Nuclear threats are more and more prevalent these days with North Korea having tested a nuclear bomb in October of this year. Iran is also reported to be developing a weapons program, something its leaders deny. Terrorists are reportedly in search of nuclear capabilities; last year, Russian dissident Boris Berezovsky was quoted as saying that Chechen rebels were missing a small component to create a dirty bomb.

Obviously this is making world powers worried and they are increasing their pressure against potential nuclear proliferation. The US and Europe have been insistent on stopping Iran’s nuclear program. When North Korea tested its new capability, one of the first statements made by President Bush was a warning against passing the technology on to rogue states or terrorists. Understandably so, the West is worried.

Unfortunately, nuclear technology will not go away, and with the development of developing nations, it will be more and more present, because of its effectiveness. Not every country is blessed with the hydro-resources of Canadian province Quebec and not every country has the space required for wind-mill technology to produce electricity. Nuclear technology is compact and with the proper safety measures in place, one of the best ways of producing electricity.

Today in Jakarta, IAEA chief Mohamed ElBaradei reminded that one of the initial reasons for going to Iraq was to dismantle Hussein’s reported WMD, notably a nuclear weapons program. Thusfar, no proof of any WMD activity has been brought forward in Iraq.

ElBaradei spoke of Iran and said that there is no urgency to act in Iran, because the state has no atomic reactor in operation and consequently can’t even go ahead with a weapons program.

“Nuclear energy alone is not a panacea, but it is likely in the near future to have an increasing role as part of the global energy mix,” said ElBaradei.

The nuclear chief at the UN was alluding to the expanding role nuclear energy is playing in Asia, with China and Indonesia undergoing a big nuclear energy surge as the countries reach a new developmental stage.

Iran may be looking for a nuclear weapons program, but it also may just be looking to power its country more effectively. That’s why its leaders hired Russian experts to build the country’s first nuclear power plant in Bushehr.

Iraq Report Delivered

December 6, 2006

As was expected, the Iraq Study Group has advocated training more Iraqi forces and engaging in diplomacy with Iraq’s neighbors, Iran and Syria. The report also favors gradually getting US combat troops out of Iraq. Its assessment of the situation in Iraq as “deteriorating” and says that Bush’ policy is “not working.”

It remains to be seen what the reaction of the US executive will be to the report it commissioned. Change in policy is likely, because of President Bush’s Secretary of State nominee Robert Gates. Gates’ discourse has differed from his predecessor, Donald Rumsfeld, and he has said that the US is “not winning” in Iraq. That seems to be in line with the Iraq Study Group’s report, which sees the situation in Iraq as “grave and deteriorating.”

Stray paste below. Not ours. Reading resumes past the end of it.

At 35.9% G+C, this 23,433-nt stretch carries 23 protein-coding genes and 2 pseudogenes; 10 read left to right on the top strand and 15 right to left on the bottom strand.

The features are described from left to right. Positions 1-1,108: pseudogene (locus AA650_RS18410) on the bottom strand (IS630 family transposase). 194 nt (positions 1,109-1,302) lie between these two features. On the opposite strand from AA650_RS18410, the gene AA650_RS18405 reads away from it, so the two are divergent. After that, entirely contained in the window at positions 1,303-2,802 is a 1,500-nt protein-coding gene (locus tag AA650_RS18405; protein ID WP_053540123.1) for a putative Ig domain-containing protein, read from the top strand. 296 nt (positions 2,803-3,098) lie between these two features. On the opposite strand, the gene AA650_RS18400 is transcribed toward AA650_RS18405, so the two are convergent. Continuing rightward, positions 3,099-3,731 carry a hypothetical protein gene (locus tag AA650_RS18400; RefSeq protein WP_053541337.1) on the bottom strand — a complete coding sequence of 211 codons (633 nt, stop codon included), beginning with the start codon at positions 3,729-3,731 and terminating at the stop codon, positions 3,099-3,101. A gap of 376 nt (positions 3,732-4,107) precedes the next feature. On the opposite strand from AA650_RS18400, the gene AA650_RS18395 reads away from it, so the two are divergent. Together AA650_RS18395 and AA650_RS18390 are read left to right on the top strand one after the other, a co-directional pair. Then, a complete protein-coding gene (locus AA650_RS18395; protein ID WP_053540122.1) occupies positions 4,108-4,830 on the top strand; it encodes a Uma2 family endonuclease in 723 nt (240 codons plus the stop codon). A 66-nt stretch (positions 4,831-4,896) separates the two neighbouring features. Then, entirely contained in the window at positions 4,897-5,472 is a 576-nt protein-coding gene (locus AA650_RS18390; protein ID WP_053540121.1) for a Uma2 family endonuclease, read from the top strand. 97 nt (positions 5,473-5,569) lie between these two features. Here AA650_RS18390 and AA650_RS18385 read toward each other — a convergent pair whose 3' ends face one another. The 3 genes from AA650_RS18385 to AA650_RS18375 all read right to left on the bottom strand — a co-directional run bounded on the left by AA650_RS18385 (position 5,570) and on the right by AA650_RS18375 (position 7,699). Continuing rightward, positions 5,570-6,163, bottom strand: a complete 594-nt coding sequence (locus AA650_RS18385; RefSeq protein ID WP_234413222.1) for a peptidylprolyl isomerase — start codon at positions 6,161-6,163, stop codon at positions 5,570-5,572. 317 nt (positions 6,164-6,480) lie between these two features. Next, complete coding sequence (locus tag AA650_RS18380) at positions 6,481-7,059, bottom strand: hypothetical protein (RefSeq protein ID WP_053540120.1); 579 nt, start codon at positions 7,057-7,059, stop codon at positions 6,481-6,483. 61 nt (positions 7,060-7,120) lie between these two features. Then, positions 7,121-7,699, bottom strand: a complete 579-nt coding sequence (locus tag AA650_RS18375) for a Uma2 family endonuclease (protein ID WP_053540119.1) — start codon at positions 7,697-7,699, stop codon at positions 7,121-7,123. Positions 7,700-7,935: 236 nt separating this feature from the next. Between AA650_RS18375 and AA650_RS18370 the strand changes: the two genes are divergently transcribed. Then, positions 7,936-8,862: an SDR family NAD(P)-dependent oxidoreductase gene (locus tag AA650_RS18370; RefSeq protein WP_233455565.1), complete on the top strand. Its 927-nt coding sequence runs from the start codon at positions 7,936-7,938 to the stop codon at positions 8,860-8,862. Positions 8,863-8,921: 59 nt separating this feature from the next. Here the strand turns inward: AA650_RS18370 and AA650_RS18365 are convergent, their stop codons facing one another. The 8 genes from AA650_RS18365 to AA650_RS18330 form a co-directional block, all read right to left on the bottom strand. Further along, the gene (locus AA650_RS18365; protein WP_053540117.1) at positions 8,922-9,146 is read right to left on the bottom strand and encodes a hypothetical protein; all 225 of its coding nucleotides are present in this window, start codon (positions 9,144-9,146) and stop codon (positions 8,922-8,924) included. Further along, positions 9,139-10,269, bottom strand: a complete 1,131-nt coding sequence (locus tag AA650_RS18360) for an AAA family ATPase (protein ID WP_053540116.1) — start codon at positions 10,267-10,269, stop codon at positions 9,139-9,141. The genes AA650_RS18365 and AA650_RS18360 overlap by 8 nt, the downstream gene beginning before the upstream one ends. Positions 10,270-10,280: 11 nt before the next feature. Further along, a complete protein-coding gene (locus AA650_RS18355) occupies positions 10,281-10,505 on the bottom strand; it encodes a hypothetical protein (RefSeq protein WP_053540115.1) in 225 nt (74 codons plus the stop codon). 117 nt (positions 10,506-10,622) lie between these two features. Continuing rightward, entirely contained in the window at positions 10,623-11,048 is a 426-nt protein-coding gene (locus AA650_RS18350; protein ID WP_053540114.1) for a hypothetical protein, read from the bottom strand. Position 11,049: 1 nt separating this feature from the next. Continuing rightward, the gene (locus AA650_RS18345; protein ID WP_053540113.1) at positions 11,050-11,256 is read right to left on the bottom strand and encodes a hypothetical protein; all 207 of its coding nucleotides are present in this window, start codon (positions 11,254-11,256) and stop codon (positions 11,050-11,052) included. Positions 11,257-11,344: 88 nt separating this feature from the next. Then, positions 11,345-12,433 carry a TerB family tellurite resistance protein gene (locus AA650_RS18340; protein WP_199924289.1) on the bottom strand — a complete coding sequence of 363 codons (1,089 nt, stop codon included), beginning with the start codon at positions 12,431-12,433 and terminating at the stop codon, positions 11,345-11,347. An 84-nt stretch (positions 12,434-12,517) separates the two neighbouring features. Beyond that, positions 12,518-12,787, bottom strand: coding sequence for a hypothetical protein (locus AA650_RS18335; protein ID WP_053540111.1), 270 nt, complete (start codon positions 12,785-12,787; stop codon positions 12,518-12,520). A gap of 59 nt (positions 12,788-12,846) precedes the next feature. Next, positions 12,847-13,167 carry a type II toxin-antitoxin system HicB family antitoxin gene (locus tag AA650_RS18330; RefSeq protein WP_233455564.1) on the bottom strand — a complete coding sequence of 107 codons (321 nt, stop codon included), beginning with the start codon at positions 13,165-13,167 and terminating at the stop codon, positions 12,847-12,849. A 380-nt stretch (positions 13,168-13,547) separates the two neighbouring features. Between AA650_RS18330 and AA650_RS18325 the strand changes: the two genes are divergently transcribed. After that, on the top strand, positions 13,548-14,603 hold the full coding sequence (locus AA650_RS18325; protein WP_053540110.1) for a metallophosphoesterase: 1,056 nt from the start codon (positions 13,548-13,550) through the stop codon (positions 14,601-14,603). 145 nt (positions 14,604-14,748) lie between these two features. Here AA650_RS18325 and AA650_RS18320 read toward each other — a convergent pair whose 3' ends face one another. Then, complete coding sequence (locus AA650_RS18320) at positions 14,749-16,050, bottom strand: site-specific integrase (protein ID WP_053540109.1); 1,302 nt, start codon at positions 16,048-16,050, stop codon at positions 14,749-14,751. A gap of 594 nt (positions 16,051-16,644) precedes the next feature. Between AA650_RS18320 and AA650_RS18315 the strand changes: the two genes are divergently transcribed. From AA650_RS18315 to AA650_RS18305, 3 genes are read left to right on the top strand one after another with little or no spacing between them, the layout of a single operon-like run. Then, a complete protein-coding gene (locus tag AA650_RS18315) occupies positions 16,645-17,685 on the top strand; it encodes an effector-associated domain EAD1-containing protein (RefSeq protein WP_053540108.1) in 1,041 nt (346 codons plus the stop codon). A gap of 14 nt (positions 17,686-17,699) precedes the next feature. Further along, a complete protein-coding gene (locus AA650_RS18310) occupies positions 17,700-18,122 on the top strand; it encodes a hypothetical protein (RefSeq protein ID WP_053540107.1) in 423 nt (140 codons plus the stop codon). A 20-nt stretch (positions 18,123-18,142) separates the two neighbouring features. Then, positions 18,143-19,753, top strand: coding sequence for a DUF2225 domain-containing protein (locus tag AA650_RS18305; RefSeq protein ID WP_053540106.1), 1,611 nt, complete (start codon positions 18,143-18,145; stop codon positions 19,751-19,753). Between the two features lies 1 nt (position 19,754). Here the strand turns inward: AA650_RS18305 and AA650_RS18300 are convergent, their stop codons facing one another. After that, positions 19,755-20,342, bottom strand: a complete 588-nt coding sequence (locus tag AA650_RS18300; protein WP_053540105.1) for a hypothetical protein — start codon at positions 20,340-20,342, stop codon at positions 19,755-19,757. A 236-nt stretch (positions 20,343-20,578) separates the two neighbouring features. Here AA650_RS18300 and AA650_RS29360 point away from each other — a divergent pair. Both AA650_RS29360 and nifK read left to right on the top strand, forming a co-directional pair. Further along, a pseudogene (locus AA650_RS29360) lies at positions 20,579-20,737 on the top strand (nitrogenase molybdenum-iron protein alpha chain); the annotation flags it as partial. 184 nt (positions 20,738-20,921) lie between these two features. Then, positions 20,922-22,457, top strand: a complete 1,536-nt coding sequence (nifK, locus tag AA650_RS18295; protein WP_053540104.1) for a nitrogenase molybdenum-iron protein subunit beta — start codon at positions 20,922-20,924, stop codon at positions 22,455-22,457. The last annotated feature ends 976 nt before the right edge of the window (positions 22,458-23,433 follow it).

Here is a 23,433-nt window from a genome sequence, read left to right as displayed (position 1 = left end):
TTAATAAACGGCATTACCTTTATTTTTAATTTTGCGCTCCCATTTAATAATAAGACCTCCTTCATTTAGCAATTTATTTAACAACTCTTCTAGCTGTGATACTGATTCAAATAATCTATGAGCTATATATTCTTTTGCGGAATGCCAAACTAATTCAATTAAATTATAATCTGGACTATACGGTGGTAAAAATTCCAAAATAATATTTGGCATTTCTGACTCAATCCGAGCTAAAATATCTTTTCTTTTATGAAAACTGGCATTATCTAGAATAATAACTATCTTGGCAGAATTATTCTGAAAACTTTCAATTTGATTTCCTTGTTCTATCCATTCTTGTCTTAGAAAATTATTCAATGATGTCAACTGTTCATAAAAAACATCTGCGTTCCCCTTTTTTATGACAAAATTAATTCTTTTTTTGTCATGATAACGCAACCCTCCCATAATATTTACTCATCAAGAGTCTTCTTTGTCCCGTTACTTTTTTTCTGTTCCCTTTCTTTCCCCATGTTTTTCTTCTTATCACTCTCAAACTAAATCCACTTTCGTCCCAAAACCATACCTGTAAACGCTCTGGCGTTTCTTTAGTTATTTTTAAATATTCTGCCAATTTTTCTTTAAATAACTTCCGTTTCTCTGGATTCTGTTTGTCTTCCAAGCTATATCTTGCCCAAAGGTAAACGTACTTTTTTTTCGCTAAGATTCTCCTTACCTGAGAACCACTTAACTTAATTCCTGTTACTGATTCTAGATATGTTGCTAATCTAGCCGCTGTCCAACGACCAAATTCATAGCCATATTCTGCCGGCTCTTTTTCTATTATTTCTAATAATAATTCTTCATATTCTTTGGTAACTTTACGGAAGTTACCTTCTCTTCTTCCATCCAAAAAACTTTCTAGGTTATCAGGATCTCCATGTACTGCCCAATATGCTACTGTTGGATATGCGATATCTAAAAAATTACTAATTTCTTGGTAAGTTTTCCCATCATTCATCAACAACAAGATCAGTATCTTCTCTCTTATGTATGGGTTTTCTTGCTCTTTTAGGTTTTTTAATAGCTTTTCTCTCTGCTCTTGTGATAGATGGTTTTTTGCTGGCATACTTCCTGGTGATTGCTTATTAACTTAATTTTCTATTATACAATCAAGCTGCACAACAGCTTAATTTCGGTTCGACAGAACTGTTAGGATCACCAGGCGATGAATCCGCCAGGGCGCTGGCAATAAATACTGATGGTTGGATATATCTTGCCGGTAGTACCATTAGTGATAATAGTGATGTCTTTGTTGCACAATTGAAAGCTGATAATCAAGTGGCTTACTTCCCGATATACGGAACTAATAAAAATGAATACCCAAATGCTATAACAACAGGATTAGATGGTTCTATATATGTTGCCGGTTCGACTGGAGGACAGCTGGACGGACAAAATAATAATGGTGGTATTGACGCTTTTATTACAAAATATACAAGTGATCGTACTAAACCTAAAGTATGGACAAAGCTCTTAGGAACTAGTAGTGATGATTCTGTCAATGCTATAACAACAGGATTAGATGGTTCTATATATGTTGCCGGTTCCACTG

Whether the US is in a stand-off with Iran and Syria or not, it will have to welcome some sort of dialogue with Iraq’s neighbors. After all, Iran has already initiated a process of dialogue within the region, with Iraqi President Talabani visiting Iran and meeting with Iranian President Ahmadinejad and spiritual leader Khamenei. Iraq and Syria have also taken a step towards regional diplomacy by resuming diplomatic relations, which were cut off when Syria supported Iran in the Iran-Iraq war. Iran and Syria also have influence over different factions in Iraq; Iran is an influential Shi’a voice, while Syria’s population is mostly Sunni (despite its Alawite leadership). Syria may also come to play a bigger regional role, if it is successful in acting with diplomacy in the current political stand-off in Lebanon.

One of the report’s contentious points is suggesting to cut off US aid and military support if the Iraqi government does not reach certain targets. While this may be effective as putting necessary pressure on Iraq, it would also contravene with Bush’s “stay the course” dogma.

President Bush has not said if he will act on the report’s suggestions, saying that he will take them into serious consideration.

Italy’s PM Prodi has suggested that Europe needs a central power authority for the continent.

The suggestion comes after the recent blackouts across Europe.

While Prodi may find it absurd that Europe has no central power authority, it also makes sense in a free market world. No one would want one country or one entity to control an asset as essential as energy.

This is precisely the problem that Europe currently has with Russia, which controls a major part of gas exports into Russia.